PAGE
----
A Bit of Rock Candy

Fans of the Scrapper Poet know that I love working-class literature (especially poetry!).  Unfortunately, I have noticed that I tend to read working-class literature placed in the Rust Belt of the United States.  This is not on purpose.  I do strive to find other writers — and I was pleased to find Jenifer Rae Vernon’s Rock Candy.

Published by West End Press, Rock Candy is a depiction of life in a small lumber town in rural Washington.  The poet chooses to tell her family stories in dialect, often with disturbing results where we find grandfathers who had to be knocked out by their wives because they “drank and turned mean” to an aunt who shoots her husband.

The middle part of this book is a written eulogy to the poet’s childhood friend, Chastity Bartram, who was murdered — she explains that little acknowledgement was given to her friend’s life or death: “BBC never heard of Nisqually River, or the towns that bloom beside it/People magazine had no comment, she was not rich/or educated and for this, the journals gave her living nothing/not even one small “1,” no letters for unlettered minds.”  Citing Chastity’s difficult life, Vernon ends the long eulogy by saying that this woman was important and addressing Chastity directly:  “Extraordinary sunflower kid string bean freckle-head/you had the gift of funniness/you made us laugh in chalk-dust boredom/you were a blast, my firecracker friend/busted flat life up like silver jacks/on night-sky playground tar/drag racer sparking stars/you were necessary.”

One could say that this book is a collection of stories and eulogies — and that is true.  My favorite poems in this book reflect the author’s childhood in this rough and ragged world, a place where children “picked tar off the road and chewed it like gum,”  where a young boy commits suicide before seventh grade, where a young girl sits in a field with a butcher knife and wonders about “how to muster courage to open forearms.”

Certainly, readers looking for more “traditional” poetry may be a bit disappointed with Rock Candy.  Vernon’s work reflects the gritty and harsh landscape of this world through stark images and actions — metaphors are often missing and sometimes the rhyme scheme is a bit confusing.  Still, I found this book an honest reflection of a working-class world that is often overlooked or dismissed in literature.

Wearing Heels in the Rust Belt

I am excited, excited, excited to announce that my second chapbook, Wearing Heels in the Rust Belt, has won Main Street Rag’s annual chapbook contest.   I will keep everyone posted on publication dates, but for now, I just want to say thank you, my blogging poetry universe, for your support of my past work and your comments and questions here on my blog!

Why I Love Anchor Glass

I love Finishing Line Press and not just because this chapbook publishing company published Stealing Dust.  I discover many new poets through Finishing Line — poets who I don’t think I would find in other venues.  My most recent find is Anchor Glass by Karen Dietrich.

The setting for this slim volume of poetry is a small factory town in Pennsylvania — much like the setting of many of my works.  The narrator in “Certainty” explains this place clearly while depicting an eighth grade classroom:  “We were learning to be good citizens/remembering to fan the Youghiogheny/flowing past coke ovens nailed into grass/river rushing cold over our heads/while we slept in houses/our parents paid for with their bodies/their lungs exhaling ash so fine/it barely darkened our dreams.”

The factory is a dominant force in this collection’s narrative poems.  In one poem, “Factory” the narrator describes the building as a “subterranean staircase” that lingered far after the workers returned home:  “Nighttime your furnace breath puffed like a train/across the river, across other bodies coughing for air/your sulfur lungs burning the bedroom black.”  In another poem, “Night Shift”  a daughter fears for her father’s life as she watches him pack his lunch: “wax paper sandwiches, small cellophaned cakes, hard white icing/glass bottles of cola with red paper labels.”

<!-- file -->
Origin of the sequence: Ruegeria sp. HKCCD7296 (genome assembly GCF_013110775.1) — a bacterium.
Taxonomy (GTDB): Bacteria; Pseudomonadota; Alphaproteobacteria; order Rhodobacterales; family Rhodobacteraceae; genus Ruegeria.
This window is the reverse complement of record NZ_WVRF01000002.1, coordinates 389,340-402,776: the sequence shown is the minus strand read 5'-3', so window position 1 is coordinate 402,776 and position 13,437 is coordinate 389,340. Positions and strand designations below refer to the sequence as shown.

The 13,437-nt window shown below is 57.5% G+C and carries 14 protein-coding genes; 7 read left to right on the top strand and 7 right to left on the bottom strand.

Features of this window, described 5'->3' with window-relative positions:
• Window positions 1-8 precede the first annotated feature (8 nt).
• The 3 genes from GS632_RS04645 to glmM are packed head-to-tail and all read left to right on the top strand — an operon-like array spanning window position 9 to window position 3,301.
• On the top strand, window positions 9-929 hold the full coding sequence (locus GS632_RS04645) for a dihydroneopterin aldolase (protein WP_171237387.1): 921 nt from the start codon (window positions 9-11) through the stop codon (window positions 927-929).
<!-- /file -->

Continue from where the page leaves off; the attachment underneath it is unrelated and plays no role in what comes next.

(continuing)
The factory is also part of the domestic life found in some of these poems.  In “Inhaling” the narrator describes laundry chores: “Over clothesline, mother slings/wet work pants like dead bodies/buttons for eyes, rusted zippers for teeth.” 

Dietrich grew up in Connellsville, Pennsylvania.  With a brief bit of research, I discovered that Anchor Glass closed its factory in Connellsville in 2004.  So in many ways, her book is a respectful homage to little factory towns — a landscape that seems to be disappearing.

When I read the poet’s bio, I discovered a big surprise.  Karen Dietrich attended the University of Pittsburgh at Greensburg — the same campus where I first discovered my love of working-class poetry, and the same campus where I received my degree in English literature.  While I am quite sure there is a huge age difference between us (I graduated from Pitt quite a few years ago), I’m excited to read work from another poet from my campus.  And I’m excited about Dietrich’s work — this sample of writing makes me only want to see more.

CLSC Book Ten: The Mighty Queens of Freeville

I’ve been saying that summer is the time for light reading, yet most of the books I have read the last few weeks have not been, what I would say, beach reading.  But I have to write that The Mighty Queens of Freeville by Amy Dickinson fits into my fast and easy book category — and it’s a fun read.

Amy Dickinson’s book is not a novel, nor is it really a traditional memoir.  It’s a group of essays disguised as book chapters.  The book explores the life of a single mother (Dickinson, herself) after a divorce, and then uses various flashbacks of the author’s life to explore the relationship she has with other family members — most women, many single mothers who struggled to raise their families after the fathers were out of the family.

What I really enjoyed about this book was there was no bitterness or preaching. In fact, many of the chapters were downright funny!  The landscape of small town New York was also familiar to me — and I liked how the author made the choice to buy a house in her hometown, yet explore both life and career options in major cities.  In many ways, this book proves that one can got home again!